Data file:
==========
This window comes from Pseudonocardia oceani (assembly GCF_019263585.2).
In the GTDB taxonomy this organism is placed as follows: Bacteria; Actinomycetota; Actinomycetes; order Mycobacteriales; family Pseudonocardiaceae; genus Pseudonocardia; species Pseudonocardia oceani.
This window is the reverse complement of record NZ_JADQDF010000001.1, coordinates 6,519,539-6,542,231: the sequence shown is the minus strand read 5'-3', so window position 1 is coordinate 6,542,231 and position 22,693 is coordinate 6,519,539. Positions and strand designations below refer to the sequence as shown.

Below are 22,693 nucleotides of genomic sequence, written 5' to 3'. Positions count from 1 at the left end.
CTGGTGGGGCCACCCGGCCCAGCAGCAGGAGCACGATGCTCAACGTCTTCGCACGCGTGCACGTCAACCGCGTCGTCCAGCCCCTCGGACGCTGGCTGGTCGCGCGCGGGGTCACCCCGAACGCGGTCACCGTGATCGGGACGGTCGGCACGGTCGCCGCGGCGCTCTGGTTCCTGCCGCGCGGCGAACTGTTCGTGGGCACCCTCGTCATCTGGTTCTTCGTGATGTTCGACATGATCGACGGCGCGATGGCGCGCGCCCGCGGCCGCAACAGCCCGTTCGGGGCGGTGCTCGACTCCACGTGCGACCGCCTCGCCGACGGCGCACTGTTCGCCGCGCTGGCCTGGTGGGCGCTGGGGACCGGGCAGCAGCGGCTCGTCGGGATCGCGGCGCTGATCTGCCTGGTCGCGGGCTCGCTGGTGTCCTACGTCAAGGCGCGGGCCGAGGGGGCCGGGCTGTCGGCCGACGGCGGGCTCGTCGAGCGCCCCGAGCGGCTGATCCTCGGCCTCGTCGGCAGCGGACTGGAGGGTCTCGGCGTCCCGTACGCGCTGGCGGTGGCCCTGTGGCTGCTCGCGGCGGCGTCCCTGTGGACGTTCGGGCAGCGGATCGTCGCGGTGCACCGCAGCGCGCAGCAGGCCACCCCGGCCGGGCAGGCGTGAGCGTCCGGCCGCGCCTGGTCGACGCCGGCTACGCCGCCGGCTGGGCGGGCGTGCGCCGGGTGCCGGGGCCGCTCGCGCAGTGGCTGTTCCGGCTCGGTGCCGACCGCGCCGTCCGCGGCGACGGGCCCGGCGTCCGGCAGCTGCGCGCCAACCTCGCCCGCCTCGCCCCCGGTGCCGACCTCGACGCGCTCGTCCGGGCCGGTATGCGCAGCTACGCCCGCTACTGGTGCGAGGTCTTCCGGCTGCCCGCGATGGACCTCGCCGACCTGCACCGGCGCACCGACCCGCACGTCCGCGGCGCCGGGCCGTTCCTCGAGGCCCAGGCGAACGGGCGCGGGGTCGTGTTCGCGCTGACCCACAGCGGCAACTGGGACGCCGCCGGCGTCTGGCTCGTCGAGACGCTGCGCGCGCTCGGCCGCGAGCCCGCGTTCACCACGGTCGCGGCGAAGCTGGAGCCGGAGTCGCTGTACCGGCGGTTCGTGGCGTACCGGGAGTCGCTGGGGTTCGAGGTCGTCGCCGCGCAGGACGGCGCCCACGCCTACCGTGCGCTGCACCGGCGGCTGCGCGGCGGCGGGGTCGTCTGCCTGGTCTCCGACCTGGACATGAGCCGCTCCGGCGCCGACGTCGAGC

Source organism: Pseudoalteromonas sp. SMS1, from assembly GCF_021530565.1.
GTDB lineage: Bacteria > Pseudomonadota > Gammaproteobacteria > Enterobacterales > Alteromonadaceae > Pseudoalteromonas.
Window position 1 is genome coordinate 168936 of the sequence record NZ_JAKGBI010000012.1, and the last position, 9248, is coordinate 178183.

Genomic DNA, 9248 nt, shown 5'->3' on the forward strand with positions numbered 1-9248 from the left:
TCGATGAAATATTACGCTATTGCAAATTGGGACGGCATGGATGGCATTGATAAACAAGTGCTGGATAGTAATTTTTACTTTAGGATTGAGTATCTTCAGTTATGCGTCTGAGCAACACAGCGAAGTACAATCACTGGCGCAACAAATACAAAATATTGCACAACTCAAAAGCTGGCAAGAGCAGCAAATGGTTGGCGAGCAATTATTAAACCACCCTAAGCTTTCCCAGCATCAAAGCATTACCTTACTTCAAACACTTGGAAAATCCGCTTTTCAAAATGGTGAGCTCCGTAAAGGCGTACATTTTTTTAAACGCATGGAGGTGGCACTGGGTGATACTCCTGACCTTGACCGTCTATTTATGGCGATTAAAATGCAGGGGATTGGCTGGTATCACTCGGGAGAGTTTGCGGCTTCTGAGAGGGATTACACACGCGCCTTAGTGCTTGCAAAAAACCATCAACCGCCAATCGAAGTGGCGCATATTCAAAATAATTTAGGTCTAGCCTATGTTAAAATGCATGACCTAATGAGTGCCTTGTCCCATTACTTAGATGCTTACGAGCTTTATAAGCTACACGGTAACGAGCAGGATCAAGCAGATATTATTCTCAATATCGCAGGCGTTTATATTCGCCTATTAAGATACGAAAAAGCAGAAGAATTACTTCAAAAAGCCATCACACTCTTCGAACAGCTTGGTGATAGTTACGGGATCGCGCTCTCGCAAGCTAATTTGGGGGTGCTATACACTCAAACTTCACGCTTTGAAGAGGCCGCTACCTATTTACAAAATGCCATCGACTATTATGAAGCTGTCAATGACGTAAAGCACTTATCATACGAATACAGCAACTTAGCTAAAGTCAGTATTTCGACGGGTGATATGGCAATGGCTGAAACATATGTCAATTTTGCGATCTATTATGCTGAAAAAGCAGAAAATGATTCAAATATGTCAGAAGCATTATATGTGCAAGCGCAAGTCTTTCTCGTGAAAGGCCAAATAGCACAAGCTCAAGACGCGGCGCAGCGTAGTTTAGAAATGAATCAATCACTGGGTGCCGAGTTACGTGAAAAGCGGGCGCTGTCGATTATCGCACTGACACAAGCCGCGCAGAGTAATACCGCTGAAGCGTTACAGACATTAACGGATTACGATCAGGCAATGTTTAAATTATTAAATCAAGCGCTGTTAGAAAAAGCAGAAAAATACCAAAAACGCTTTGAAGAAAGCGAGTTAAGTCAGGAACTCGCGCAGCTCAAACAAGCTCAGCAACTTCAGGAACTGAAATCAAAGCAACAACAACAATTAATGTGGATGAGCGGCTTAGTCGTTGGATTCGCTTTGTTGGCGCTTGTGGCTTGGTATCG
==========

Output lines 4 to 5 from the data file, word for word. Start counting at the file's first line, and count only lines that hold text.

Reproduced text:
Below are 22,693 nucleotides of genomic sequence, written 5' to 3'. Positions count from 1 at the left end.
CTGGTGGGGCCACCCGGCCCAGCAGCAGGAGCACGATGCTCAACGTCTTCGCACGCGTGCACGTCAACCGCGTCGTCCAGCCCCTCGGACGCTGGCTGGTCGCGCGCGGGGTCACCCCGAACGCGGTCACCGTGATCGGGACGGTCGGCACGGTCGCCGCGGCGCTCTGGTTCCTGCCGCGCGGCGAACTGTTCGTGGGCACCCTCGTCATCTGGTTCTTCGTGATGTTCGACATGATCGACGGCGCGATGGCGCGCGCCCGCGGCCGCAACAGCCCGTTCGGGGCGGTGCTCGACTCCACGTGCGACCGCCTCGCCGACGGCGCACTGTTCGCCGCGCTGGCCTGGTGGGCGCTGGGGACCGGGCAGCAGCGGCTCGTCGGGATCGCGGCGCTGATCTGCCTGGTCGCGGGCTCGCTGGTGTCCTACGTCAAGGCGCGGGCCGAGGGGGCCGGGCTGTCGGCCGACGGCGGGCTCGTCGAGCGCCCCGAGCGGCTGATCCTCGGCCTCGTCGGCAGCGGACTGGAGGGTCTCGGCGTCCCGTACGCGCTGGCGGTGGCCCTGTGGCTGCTCGCGGCGGCGTCCCTGTGGACGTTCGGGCAGCGGATCGTCGCGGTGCACCGCAGCGCGCAGCAGGCCACCCCGGCCGGGCAGGCGTGAGCGTCCGGCCGCGCCTGGTCGACGCCGGCTACGCCGCCGGCTGGGCGGGCGTGCGCCGGGTGCCGGGGCCGCTCGCGCAGTGGCTGTTCCGGCTCGGTGCCGACCGCGCCGTCCGCGGCGACGGGCCCGGCGTCCGGCAGCTGCGCGCCAACCTCGCCCGCCTCGCCCCCGGTGCCGACCTCGACGCGCTCGTCCGGGCCGGTATGCGCAGCTACGCCCGCTACTGGTGCGAGGTCTTCCGGCTGCCCGCGATGGACCTCGCCGACCTGCACCGGCGCACCGACCCGCACGTCCGCGGCGCCGGGCCGTTCCTCGAGGCCCAGGCGAACGGGCGCGGGGTCGTGTTCGCGCTGACCCACAGCGGCAACTGGGACGCCGCCGGCGTCTGGCTCGTCGAGACGCTGCGCGCGCTCGGCCGCGAGCCCGCGTTCACCACGGTCGCGGCGAAGCTGGAGCCGGAGTCGCTGTACCGGCGGTTCGTGGCGTACCGGGAGTCGCTGGGGTTCGAGGTCGTCGCCGCGCAGGACGGCGCCCACGCCTACCGTGCGCTGCACCGGCGGCTGCGCGGCGGCGGGGTCGTCTGCCTGGTCTCCGACCTGGACATGAGCCGCTCCGGCGCCGACGTCGAGC